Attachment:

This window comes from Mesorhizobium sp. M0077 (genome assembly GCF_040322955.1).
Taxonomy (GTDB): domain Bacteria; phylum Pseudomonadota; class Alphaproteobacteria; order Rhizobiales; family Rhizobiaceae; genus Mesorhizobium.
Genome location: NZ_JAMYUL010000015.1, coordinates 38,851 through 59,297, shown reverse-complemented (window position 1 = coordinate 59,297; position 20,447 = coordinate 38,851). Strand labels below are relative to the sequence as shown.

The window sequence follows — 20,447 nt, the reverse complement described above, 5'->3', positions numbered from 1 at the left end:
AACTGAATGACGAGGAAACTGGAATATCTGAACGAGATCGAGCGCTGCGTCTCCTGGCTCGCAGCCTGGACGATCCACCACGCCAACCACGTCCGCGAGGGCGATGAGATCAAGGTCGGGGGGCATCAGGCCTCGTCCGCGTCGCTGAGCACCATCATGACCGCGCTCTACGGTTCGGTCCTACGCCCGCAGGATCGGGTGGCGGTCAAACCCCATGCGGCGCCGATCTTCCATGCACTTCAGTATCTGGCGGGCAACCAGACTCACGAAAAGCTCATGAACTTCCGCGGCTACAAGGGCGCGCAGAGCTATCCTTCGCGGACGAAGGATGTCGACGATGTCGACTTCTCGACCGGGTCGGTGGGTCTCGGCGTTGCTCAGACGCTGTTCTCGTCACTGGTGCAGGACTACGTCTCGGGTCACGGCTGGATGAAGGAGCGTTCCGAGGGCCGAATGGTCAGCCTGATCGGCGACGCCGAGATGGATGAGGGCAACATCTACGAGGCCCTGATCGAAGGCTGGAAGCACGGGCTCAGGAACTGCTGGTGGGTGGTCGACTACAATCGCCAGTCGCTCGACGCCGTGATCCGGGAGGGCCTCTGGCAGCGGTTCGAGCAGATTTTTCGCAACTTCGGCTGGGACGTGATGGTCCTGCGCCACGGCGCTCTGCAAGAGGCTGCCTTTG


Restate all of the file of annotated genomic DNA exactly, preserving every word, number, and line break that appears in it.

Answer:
This window comes from Mesorhizobium sp. M0077 (genome assembly GCF_040322955.1).
Taxonomy (GTDB): domain Bacteria; phylum Pseudomonadota; class Alphaproteobacteria; order Rhizobiales; family Rhizobiaceae; genus Mesorhizobium.
Genome location: NZ_JAMYUL010000015.1, coordinates 38,851 through 59,297, shown reverse-complemented (window position 1 = coordinate 59,297; position 20,447 = coordinate 38,851). Strand labels below are relative to the sequence as shown.

The window sequence follows — 20,447 nt, the reverse complement described above, 5'->3', positions numbered from 1 at the left end:
AACTGAATGACGAGGAAACTGGAATATCTGAACGAGATCGAGCGCTGCGTCTCCTGGCTCGCAGCCTGGACGATCCACCACGCCAACCACGTCCGCGAGGGCGATGAGATCAAGGTCGGGGGGCATCAGGCCTCGTCCGCGTCGCTGAGCACCATCATGACCGCGCTCTACGGTTCGGTCCTACGCCCGCAGGATCGGGTGGCGGTCAAACCCCATGCGGCGCCGATCTTCCATGCACTTCAGTATCTGGCGGGCAACCAGACTCACGAAAAGCTCATGAACTTCCGCGGCTACAAGGGCGCGCAGAGCTATCCTTCGCGGACGAAGGATGTCGACGATGTCGACTTCTCGACCGGGTCGGTGGGTCTCGGCGTTGCTCAGACGCTGTTCTCGTCACTGGTGCAGGACTACGTCTCGGGTCACGGCTGGATGAAGGAGCGTTCCGAGGGCCGAATGGTCAGCCTGATCGGCGACGCCGAGATGGATGAGGGCAACATCTACGAGGCCCTGATCGAAGGCTGGAAGCACGGGCTCAGGAACTGCTGGTGGGTGGTCGACTACAATCGCCAGTCGCTCGACGCCGTGATCCGGGAGGGCCTCTGGCAGCGGTTCGAGCAGATTTTTCGCAACTTCGGCTGGGACGTGATGGTCCTGCGCCACGGCGCTCTGCAAGAGGCTGCCTTTG